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Princely and Ducal - AI
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Princely and Ducal - GI
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Princely and Ducal - HII
Princely and Ducal - HIII
Princely and Ducal - II
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Princely and Ducal - RI
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Princely and Ducal - SI
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Princely and Ducal - SIV
Princely and Ducal - TI
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Nobility of Holy Roman Empire - I
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Nobility of Holy Roman Empire - III
Nobility of Holy Roman Empire - IV
Nobility of Holy Roman Empire - V
British Peerage Part I
British Peerage Part II
British Peerage Part III - A
British Peerage Part III - B
British Peerage Part IV
Higher Nobility I
Higher Nobility II
Higher Nobility III
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Higher Nobility V
Higher Nobility VI
Higher Nobility VII
Higher Nobility VIII
Higher Nobility IX
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Higher Nobility XIV
Higher Nobility XV
Higher Nobility XVI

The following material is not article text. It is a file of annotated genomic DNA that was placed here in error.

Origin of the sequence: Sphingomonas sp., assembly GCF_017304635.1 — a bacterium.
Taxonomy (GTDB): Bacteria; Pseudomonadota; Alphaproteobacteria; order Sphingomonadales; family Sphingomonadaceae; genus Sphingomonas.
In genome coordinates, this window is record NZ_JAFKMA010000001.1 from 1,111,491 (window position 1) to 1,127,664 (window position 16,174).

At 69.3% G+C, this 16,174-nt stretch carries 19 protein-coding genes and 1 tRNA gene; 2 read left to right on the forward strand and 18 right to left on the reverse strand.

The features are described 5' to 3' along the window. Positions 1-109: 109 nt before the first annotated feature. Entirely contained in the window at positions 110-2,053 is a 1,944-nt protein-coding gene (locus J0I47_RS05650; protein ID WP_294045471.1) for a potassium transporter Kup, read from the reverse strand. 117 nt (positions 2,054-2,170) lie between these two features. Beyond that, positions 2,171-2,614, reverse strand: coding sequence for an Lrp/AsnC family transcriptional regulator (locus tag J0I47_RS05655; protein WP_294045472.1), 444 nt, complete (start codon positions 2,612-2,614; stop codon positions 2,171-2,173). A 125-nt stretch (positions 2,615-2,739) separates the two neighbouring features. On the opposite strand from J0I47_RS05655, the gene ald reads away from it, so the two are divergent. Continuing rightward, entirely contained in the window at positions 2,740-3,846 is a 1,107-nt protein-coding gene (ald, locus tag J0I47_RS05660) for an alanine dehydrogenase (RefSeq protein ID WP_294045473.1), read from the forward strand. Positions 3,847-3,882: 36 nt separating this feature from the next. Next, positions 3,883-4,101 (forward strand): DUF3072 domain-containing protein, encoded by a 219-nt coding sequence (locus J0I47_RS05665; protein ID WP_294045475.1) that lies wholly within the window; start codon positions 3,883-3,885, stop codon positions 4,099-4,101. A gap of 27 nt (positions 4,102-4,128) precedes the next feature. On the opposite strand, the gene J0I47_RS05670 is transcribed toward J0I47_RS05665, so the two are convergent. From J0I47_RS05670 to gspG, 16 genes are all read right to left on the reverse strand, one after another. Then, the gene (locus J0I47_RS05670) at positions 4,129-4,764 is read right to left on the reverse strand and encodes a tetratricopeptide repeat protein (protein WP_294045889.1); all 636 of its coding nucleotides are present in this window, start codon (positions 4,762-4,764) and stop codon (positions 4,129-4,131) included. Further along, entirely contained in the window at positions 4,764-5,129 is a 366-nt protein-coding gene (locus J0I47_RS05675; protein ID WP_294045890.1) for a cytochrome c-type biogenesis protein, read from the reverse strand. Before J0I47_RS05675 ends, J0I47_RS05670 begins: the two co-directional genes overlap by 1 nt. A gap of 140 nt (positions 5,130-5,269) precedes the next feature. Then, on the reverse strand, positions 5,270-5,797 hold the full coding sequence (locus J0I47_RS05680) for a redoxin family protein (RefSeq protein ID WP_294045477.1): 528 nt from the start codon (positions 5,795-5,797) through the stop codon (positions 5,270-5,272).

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Thumbnail for version as of 18:56, 13 May 2011 
 
Nobility of the World
Volune VIII - Jewish
 
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The History and Register of the
Noble Families of Jewish Ancestry

Two related publications, the Semi-Gotha, or Historisch-genealoges-Taschenbuch des gesamted Adels jehuidäischen Ursprunges of 1912 and 1913, and the Semigothaisches Genealogisches Taschenbuch aristokratisch-jüdischer heiraten of 1914, attempted a comprehensive survey of those families of Jewish ancestry who were members of the titled European nobility (and a handful of non-European royalty or nobility). These were published at a time when the prestige and influence of European Jewry was at its highest and represented pride in their achievements since Jewish emancipation. Unhappily, these rare publications were later to be used by the nazis to identify families and individuals for extermination and many copies of these publications were destroyed both by nazi fanatics and by those Jewish families who had once been proud to have been included.

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Birth dates were indicated with the hexagonal Star of David, while a Jewish tomb stone symbol indicated who died in the Jewish faith, and a Cross those who died in the Christian faith. Marriage dates were indicated with two bold rings interlocking if husband and wife both had Jewish blood, while a bold ring with an outline ring indicated whether only one of the partners was of Jewish ancestry. Two opposite pointing horizontal arrows indicated divorce, reflecting a Biblical passage "if thou take the right hand, then I will go to the left". The genealogical section of the Semi-Gotha was preceded by a page with the swastika symbol - which meant something very different in 1913-14 and whose terrible implications were as yet unimaginable. The frontispiece illustration of the 1913 edition was a portrait of Benjamin Disraeli, 1st (and last) Earl of Beaconsfield.